It seems that Maricopa County Attorney Andrew Thomas says photo radar is unconsititutional for these two reasons:
-- The U.S. Constitution allows defendants in criminal cases to be confronted with witnesses against them. “In photo-radar cases, there are no witnesses, and defendants are not permitted to confront their accuser,”
-- Arizona's constitution gives defendants a right to meet witnesses against them face to face. “There is no opportunity to question or cross-examine the camera”
Thomas won't prosecute some speeders caught on camera
by JJ Hensley - Feb. 23, 2009 07:05 PM
The Arizona Republic
Criminal speeders caught through photo-enforcement cameras in Maricopa County won't face criminal charges if their cases wind up in Andrew Thomas' office for prosecution, the county attorney announced Monday.
Thomas said his office has received a “handful” of violations that would qualify for prosecution under the state's “criminal speeding” laws- defined as going 20 mph or more over the speed limit. But after going through the statute authorizing the Department of Public Safety to deploy the enforcement cameras, and other relevant legal issues, Thomas determined Maricopa County prosecutors can't pursue criminal charges against speeders when photo-enforcement evidence is all that exists.
“Civil violations are another matter,” Thomas said.
The vast majority of photo-enforcement citations are civil violations, but supporters of the controversial program have cited reduced speeds on highways and a decreasing frequency of criminal speeders as evidence of the program's success.
Through mid-January, the Department of Public Safety had used photo enforcement to issue more than 1,200 complaints to motorists on Arizona highways.
DPS officials, who weren't aware of Thomas' pending decision, declined to comment until consulting with Attorney General Terry Goddard's office to “seek guidance” on Thomas' determination.
A legal opinion from Goddard's office could clear up some of the increasingly murky issues related to the photo-enforcement program, including Thomas' announcement on Monday and a January declaration from a West Valley justice of the peace that the program is unconstitutional. That justice, Judge John Keegan, has thrown out more than 400 photo-enforcement tickets since December.
A spokeswoman for the Attorney General said no state agency or legislator had requested an opinion before Monday.
Thomas' decision would affect the “handful” of those cases that have come to his office, and others forwarded for prosecution in the future- all of which would be dismissed.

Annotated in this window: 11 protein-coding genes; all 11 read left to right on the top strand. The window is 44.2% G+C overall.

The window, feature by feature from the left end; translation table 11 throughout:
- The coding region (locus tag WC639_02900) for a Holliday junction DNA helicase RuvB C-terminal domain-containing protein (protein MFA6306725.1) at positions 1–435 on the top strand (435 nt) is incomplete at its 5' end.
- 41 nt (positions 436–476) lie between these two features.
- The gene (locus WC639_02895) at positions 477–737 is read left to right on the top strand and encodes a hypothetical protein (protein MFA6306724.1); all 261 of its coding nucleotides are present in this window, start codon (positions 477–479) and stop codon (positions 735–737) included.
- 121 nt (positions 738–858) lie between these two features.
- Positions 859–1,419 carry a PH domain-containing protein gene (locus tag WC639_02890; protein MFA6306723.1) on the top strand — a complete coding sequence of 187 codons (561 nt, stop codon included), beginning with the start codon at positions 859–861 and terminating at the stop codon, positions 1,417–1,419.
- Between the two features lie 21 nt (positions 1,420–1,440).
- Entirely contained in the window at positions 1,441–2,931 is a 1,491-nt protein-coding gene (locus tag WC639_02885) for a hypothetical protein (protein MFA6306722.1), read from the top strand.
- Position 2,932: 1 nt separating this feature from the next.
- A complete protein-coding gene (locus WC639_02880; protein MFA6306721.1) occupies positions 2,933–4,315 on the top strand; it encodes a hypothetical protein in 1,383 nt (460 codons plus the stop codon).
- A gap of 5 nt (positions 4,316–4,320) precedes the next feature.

The decision would not affect potential criminal-speeding prosecutions in other Arizona county's or in city's around the state that operate their own photo-enforcement programs.
Thomas said he based the decision on three factors:
-- Because legislators who wrote the statute didn't allow photo-enforcement tickets to impact whether the driver's license is suspended or revoked, the legislators “could not have intended for such evidence to be used in the even more serious context of criminal charges”
-- The U.S. Constitution allows defendants in criminal cases to be confronted with witnesses against them. “In photo-radar cases, there are no witnesses, and defendants are not permitted to confront their accuser,” Thomas said.
-- Arizona's constitution gives defendants a right to meet witnesses against them face to face. “There is no opportunity to question or cross-examine the camera,” the county attorney said.
Thomas' determination is not a formal legal opinion, he said, but a decision the Maricopa County Attorney's Office had to make after DPS began forwarding tickets for prosecution and “pressing” the office for an answer, Thomas said.
To effectively fight criminal speeders, DPS needs more troopers on the road with radar guns, so the officers can identify the drivers in court, Thomas said.
“You have to have a witness, and that's what the Constitution requires,” he added.
DPS officials released a statement late Monday evening that indicated Thomas' decision caught the agency off-guard, but would not serve as a deterrent in the department's efforts to use the cameras to prosecute-and-deter speeders.
There is still movement at the Lgislature to amend or dismantle the program as it currently exists, including a bill that would prohibit photo-enforcement on state highways. That legislation from committee late last month, but was stricken from the House calendar last week.
Drivers have activated photo-enforcement cameras around the state more than 500,000 times through Jan. 21. DPS has issued about 150,000 tickets based on those activations and received payments on nearly 25,000 citations.
Those numbers translate to about $435,000 in fees for Redflex, the contractor that provides, maintains and operates the cameras, and more than $4 million in revenue for the Photo Enforcement Fund, money subject to legislative appropriation.